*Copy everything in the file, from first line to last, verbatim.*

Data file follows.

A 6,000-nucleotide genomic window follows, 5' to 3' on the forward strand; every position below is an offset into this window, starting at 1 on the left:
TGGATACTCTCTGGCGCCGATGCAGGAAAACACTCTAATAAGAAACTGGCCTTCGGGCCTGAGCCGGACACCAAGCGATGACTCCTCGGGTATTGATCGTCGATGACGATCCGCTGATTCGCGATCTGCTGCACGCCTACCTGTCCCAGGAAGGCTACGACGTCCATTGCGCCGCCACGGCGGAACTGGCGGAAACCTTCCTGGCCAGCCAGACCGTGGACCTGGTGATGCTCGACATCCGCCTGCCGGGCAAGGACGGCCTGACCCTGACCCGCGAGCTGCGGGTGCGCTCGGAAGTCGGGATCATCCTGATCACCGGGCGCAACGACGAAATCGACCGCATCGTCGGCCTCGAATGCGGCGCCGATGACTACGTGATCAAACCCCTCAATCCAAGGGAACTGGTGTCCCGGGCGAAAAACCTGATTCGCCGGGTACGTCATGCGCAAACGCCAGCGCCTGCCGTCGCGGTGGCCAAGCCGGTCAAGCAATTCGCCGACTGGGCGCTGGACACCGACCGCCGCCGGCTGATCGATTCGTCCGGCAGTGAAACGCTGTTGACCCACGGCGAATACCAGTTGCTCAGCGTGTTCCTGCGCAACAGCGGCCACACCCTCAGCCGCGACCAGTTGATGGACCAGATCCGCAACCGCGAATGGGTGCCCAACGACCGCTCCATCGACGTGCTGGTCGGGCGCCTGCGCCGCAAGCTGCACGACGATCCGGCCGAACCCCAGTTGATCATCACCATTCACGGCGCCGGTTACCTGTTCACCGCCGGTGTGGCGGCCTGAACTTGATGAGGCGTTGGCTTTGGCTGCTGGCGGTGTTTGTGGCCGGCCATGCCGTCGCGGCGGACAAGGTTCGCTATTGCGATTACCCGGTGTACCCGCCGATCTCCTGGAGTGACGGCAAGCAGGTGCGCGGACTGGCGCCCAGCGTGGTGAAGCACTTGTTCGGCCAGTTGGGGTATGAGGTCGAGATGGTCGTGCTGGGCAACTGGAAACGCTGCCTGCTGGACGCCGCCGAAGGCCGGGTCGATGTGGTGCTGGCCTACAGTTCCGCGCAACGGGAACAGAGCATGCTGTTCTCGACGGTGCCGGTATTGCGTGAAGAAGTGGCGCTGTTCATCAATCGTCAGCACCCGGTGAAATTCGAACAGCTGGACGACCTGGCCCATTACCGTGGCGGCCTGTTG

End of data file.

A 6,000-nucleotide genomic window follows, 5' to 3' on the forward strand; every position below is an offset into this window, starting at 1 on the left:
TGGATACTCTCTGGCGCCGATGCAGGAAAACACTCTAATAAGAAACTGGCCTTCGGGCCTGAGCCGGACACCAAGCGATGACTCCTCGGGTATTGATCGTCGATGACGATCCGCTGATTCGCGATCTGCTGCACGCCTACCTGTCCCAGGAAGGCTACGACGTCCATTGCGCCGCCACGGCGGAACTGGCGGAAACCTTCCTGGCCAGCCAGACCGTGGACCTGGTGATGCTCGACATCCGCCTGCCGGGCAAGGACGGCCTGACCCTGACCCGCGAGCTGCGGGTGCGCTCGGAAGTCGGGATCATCCTGATCACCGGGCGCAACGACGAAATCGACCGCATCGTCGGCCTCGAATGCGGCGCCGATGACTACGTGATCAAACCCCTCAATCCAAGGGAACTGGTGTCCCGGGCGAAAAACCTGATTCGCCGGGTACGTCATGCGCAAACGCCAGCGCCTGCCGTCGCGGTGGCCAAGCCGGTCAAGCAATTCGCCGACTGGGCGCTGGACACCGACCGCCGCCGGCTGATCGATTCGTCCGGCAGTGAAACGCTGTTGACCCACGGCGAATACCAGTTGCTCAGCGTGTTCCTGCGCAACAGCGGCCACACCCTCAGCCGCGACCAGTTGATGGACCAGATCCGCAACCGCGAATGGGTGCCCAACGACCGCTCCATCGACGTGCTGGTCGGGCGCCTGCGCCGCAAGCTGCACGACGATCCGGCCGAACCCCAGTTGATCATCACCATTCACGGCGCCGGTTACCTGTTCACCGCCGGTGTGGCGGCCTGAACTTGATGAGGCGTTGGCTTTGGCTGCTGGCGGTGTTTGTGGCCGGCCATGCCGTCGCGGCGGACAAGGTTCGCTATTGCGATTACCCGGTGTACCCGCCGATCTCCTGGAGTGACGGCAAGCAGGTGCGCGGACTGGCGCCCAGCGTGGTGAAGCACTTGTTCGGCCAGTTGGGGTATGAGGTCGAGATGGTCGTGCTGGGCAACTGGAAACGCTGCCTGCTGGACGCCGCCGAAGGCCGGGTCGATGTGGTGCTGGCCTACAGTTCCGCGCAACGGGAACAGAGCATGCTGTTCTCGACGGTGCCGGTATTGCGTGAAGAAGTGGCGCTGTTCATCAATCGTCAGCACCCGGTGAAATTCGAACAGCTGGACGACCTGGCCCATTACCGTGGCGGCCTGTTG